How do I debug with NSLog(@“Inside of the iPhone Simulator”)?

6 Solutions Collect From Internet About “How do I debug with NSLog(@“Inside of the iPhone Simulator”)?”

There’s a far more convenient way to trace with log messages in Xcode, and that’s using Breakpoint Actions.

On the line of code where you’d be tempted to add a printf or NSLog, set a breakpoint, then control-click it and choose “Edit Breakpoint”. In the blue bubble that appears, click the + button on the right to open the Breakpoint Actions:
alt text

Enter your log text there. Any expression that can be printed in the Debugger can be used when delimited by @ signs.

For debugging Objective-C it’s generally more useful to choose “Debugger Command” from the popup and enter ‘po [[object method] method]’ to print the description string of an Objective-C object or the result of a method call.

Make sure to click the “Continue” checkbox at the top right so execution continues after the log.

Advantages of this over NSLog and printf:

  • It’s on the fly. You don’t have to
    recompile and restart to add or edit
    log messages. This saves you a lot of
  • You can selectively enable and
    disable them. If you learn enough
    from one, but its spew is
    interfering, just uncheck its Enabled
  • All the output is generated on your
    Mac, never on the iPhone, so you
    don’t have to download and parse
    through logs after the fact.
  • The chance of shipping console spew
    in your application is significantly

Also check out the Speak button; it’s great for debugging full-screen apps where you can’t see the debug log.

Here’s a great bit of code I picked up somewhere on the web. It defines new functions DLog() and ALog(). DLog messages only appear when the app is compiled with a -DDEBUG flag (define DEBUG). ALog messages ALWAYS appear (even in Release mode).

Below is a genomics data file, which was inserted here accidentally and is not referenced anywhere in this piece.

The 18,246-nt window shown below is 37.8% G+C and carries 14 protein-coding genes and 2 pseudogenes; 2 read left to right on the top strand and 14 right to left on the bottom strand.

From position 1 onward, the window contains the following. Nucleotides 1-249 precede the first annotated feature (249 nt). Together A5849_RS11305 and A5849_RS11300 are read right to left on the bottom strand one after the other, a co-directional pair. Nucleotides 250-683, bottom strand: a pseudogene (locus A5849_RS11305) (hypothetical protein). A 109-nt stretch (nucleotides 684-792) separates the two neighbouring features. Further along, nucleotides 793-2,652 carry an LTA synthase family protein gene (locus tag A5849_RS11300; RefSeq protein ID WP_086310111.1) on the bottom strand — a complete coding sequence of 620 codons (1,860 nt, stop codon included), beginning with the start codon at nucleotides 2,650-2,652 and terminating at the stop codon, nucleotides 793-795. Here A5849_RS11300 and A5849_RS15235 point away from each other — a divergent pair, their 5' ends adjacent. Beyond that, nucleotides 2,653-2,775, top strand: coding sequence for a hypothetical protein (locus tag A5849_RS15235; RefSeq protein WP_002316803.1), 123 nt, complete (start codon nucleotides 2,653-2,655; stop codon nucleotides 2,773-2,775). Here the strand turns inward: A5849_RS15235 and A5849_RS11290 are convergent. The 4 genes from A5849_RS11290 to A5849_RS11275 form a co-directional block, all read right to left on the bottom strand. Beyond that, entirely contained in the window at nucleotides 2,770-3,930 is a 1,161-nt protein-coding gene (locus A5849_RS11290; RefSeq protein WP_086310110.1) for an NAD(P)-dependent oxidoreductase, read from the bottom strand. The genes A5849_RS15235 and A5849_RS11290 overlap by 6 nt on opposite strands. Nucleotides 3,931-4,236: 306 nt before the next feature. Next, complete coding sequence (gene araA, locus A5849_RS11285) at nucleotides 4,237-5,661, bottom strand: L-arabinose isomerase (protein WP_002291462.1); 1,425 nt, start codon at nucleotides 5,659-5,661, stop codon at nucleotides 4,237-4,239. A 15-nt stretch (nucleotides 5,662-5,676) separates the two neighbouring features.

// DLog is almost a drop-in replacement for NSLog
// DLog();
// DLog(@"here");
// DLog(@"value: %d", x);
// Unfortunately this doesn't work DLog(aStringVariable); you have to do this instead DLog(@"%@", aStringVariable);
#ifdef DEBUG
#       define DLog(fmt, ...) NSLog((@"%s [Line %d] " fmt), __PRETTY_FUNCTION__, __LINE__, ##__VA_ARGS__);
#       define DLog(...)

// ALog always displays output regardless of the DEBUG setting
#define ALog(fmt, ...) NSLog((@"%s [Line %d] " fmt), __PRETTY_FUNCTION__, __LINE__, ##__VA_ARGS__);

In my project I have a customised solution based on DebugOutput.m This adds the file & line number to the debug output, making it easier to identify where that output text is coming from, while still keeping it brief.

I’ve augmented the standard solution with a debug mask, so that I can switch debugging on and off for particular areas of functionality in my app. In Debug.h, I have

typedef enum {
kDebugMaskAp- = 1,
kDebugMaskXMLParser = 1 << 1,
kDebugMaskNetwork = 1 << 2,
kDebugMaskAnalytics = 1 << 3,
kDebugMaskCache = 1 << 4,
} debugBitMask;

#define debugForComponent(mask,format,...) if( currentDebugMask() & mask) [[DebugOutput sharedDebug]  output:__FILE__ lineNumber:__LINE__ input:(format), ##__VA_ARGS__]

And in Debug.m

-(void)output:(char*)fileName lineNumber:(int)lineNumber input:(NSString*)input, ...
  va_list argList;
  NSString *filePath, *formatStr;

  // Build the path string
  filePath = [[NSString alloc] initWithBytes:fileName length:strlen(fileName) encoding:NSUTF8StringEncoding];

  // Process arguments, resulting in a format string
  va_start(argList, input);
  formatStr = [[NSString alloc] initWithFormat:input arguments:argList];

  // Call NSLog, prepending the filename and line number
  NSLog(@"File:%s Line:%d %@",[((DEBUG_SHOW_FULLPATH) ? filePath : [filePath lastPathComponent]) UTF8String], lineNumber, formatStr);

  [filePath release];
  [formatStr release];

In the application, calls look something like this:

debugForComponent(kDebugMaskApp,@"Request failed - error %@", [error localizedDescription]);

Paste this in your prefix header. ALL logs from project will dissappear for sure .

#ifndef __OPTIMIZE__

#    define NSLog(...) NSLog(__VA_ARGS__)


#    define NSLog(...) {}


You could use NSLogger which brings a lot more to the table than just logging your messages. I use macros to disable logs in release builds, while leaving every single one of them active in debug builds. The log volume is not an issue, as NSLogger offers powerful log filtering options.

I simply use the replace all functionality….

I disable all my NSLog statements by replacing NSLog(@” with //***NSLog(@”

That way I can simply find it (using find in all project files) with //***NSLog(@” and re-enable them

Nothing fancy but it works 🙂